Before adopting this policy in 1985, the Board had not officially authorized accumulation of any sick leave days beyond the minimum required by the statute. However, Whitley County school officials routinely recorded an employee's total number of unused sick leave days accumulated over the course of employment on the employee's sick leave cards. The cards were used by school officials to monitor the number of sick leave days acquired and used by each employee for every year of employment. The officials added the unused sick leave days at the end of each year onto the previous year's accumulation. The resulting numbers were often in excess of the statutory maximums applicable prior to 1974.1
In accordance with this procedure, school officials recorded the total number of Ramsey's accumulated sick leave days on her sick leave cards for the years she was employed in the school system. By the end of the 1983-84 school year, Ramsey's cards indicated that she had 142 unused sick leave days. On June 27, 1985, the Board notified Ramsey that the number of her accumulated days had been reduced to 29 as a result of the Board's adoption of its official sick leave policy on April 11, 1985.
Ramsey filed suit against the Board in federal court claiming that the Board's unilateral elimination of the 113 sick leave days she had accumulated over the course of her employment deprived her of property without due process of law. She also claimed the Board's action violated the Kentucky Constitution and was a breach of her employment contract. Ramsey sought a court order that the Board restore her 113 days and pay the costs and attorney fees she incurred as a result of her lawsuit.
After some discovery, both parties filed motions for summary judgment. The district court assumed Ramsey was correct in her contention that the Board implicitly had allowed her accumulated sick leave days to become part of her employment contract by recording total accumulated sick leave days in excess of the statutory maximums on her sick leave cards. Nonetheless, the court concluded that Ramsey's claim only amounted to a simple breach of contract action based on a term of her employment contract and therefore, was not a deprivation of property actionable under 42 U.S.C. Sec. 1983. Accordingly, the court granted the Board's motion for summary judgment and dismissed the case.
Summary judgment is appropriate if, viewing the facts in the light most favorable to the party opposing the motion, there are no issues of material fact in dispute and the moving party is entitled to judgment as a matter of law "because the nonmoving party has failed to make a sufficient showing on an essential element of her case...." Celotex Corp. v. Catrett, 477 U.S. 317, 106 S.Ct. 2548, 2553, 91 L.Ed.2d 265 (1986).
One essential element of an action under section 1983 is the existence of a constitutionally protected liberty or property interest. 42 U.S.C. Sec. 1983 creates a federal cause of action for the deprivation of liberty and property interests protected by the United States Constitution or laws. See San Bernardino Physicians' Services Medical Group, Inc. v. County of San Bernardino, 825 F.2d 1404, 1407 (9th Cir.1987); accord Board of Regents v. Roth, 408 U.S. 564, 569, 92 S.Ct. 2701, 2705, 33 L.Ed.2d 548 (1972). Thus, Ramsey must show she had a property interest in her accumulated sick leave days before she can establish that she was deprived of her interest without due process of law.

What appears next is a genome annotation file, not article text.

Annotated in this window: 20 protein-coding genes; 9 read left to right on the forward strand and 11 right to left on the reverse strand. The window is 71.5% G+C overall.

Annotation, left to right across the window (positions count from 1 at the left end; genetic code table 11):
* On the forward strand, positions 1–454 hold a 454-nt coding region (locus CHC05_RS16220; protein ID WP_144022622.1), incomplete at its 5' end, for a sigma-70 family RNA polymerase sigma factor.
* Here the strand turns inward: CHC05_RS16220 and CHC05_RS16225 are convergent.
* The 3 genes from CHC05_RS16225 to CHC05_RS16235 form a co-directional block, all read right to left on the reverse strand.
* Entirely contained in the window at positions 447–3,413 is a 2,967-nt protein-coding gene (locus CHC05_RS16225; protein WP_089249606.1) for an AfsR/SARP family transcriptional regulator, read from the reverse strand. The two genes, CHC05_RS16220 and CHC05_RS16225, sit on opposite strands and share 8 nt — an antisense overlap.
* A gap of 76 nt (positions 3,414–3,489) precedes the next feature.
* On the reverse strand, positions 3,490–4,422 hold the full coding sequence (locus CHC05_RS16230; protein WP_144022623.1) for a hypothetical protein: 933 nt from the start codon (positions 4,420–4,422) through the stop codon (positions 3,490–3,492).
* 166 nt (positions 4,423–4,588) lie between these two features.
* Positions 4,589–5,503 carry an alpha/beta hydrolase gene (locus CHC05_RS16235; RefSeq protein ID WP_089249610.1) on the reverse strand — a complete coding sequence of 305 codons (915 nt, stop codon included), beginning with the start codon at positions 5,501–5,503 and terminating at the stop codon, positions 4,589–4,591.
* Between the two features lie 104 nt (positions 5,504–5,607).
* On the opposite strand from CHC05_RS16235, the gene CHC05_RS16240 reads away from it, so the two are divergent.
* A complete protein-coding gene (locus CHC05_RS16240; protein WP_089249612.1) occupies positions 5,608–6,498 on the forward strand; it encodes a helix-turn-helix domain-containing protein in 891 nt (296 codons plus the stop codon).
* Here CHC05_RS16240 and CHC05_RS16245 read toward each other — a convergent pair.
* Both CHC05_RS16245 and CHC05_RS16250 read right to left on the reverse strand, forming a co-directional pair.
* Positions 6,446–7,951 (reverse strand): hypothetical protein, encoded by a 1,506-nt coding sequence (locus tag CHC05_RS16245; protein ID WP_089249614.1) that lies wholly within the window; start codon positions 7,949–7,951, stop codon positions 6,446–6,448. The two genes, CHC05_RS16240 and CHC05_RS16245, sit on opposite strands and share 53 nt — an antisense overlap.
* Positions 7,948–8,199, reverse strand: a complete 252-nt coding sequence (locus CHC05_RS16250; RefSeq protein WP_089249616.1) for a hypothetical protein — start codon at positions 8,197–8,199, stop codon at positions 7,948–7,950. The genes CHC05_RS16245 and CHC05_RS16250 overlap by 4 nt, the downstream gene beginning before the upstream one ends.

As the Supreme Court has explained, property interests "are not created by the Constitution. Rather, they are created and their dimensions are defined by existing rules or understandings that stem from an independent source such as state law--rules or understandings that secure certain benefits and that support claims of entitlement to those benefits." Roth, 408 U.S. at 577, 92 S.Ct. at 2709.2 In a companion case to Roth, Perry v. Sinderman, 408 U.S. 593, 92 S.Ct. 2694, 33 L.Ed.2d 570 (1972), the Court supplemented this basic definition by acknowledging that constitutionally protected property interests can be created by either explicit or implied contractual terms stating, "[e]xplicit contractual provisions may be supplemented by other agreements implied from 'the promisor's words and conduct in light of the surrounding circumstances.' " Perry, 408 U.S. at 602, 92 S.Ct. at 2700 (quoting 3 A.Corbin on Contracts Sec. 562).3
Accordingly, the fact that Ramsey's claim to her accumulated sick leave days is not based on her written employment contract with the Board is not dispositive of the issue of whether she has a constitutionally protected property interest in those days. Construing the facts in the light most favorable to Ramsey, as we must do in this appeal of summary judgment against her, we hold that Ky.Rev.Stat.Ann. 161.155, as well as the recording of Ramsey's accumulated sick leave days on her sick leave cards by Whitley County school officials, could have created a legitimate claim of entitlement by Ramsey to her accumulated sick leave days. Consequently, Ramsey could have a constitutionally protected property interest in those days and cannot be deprived of such interest without being afforded due process of law.4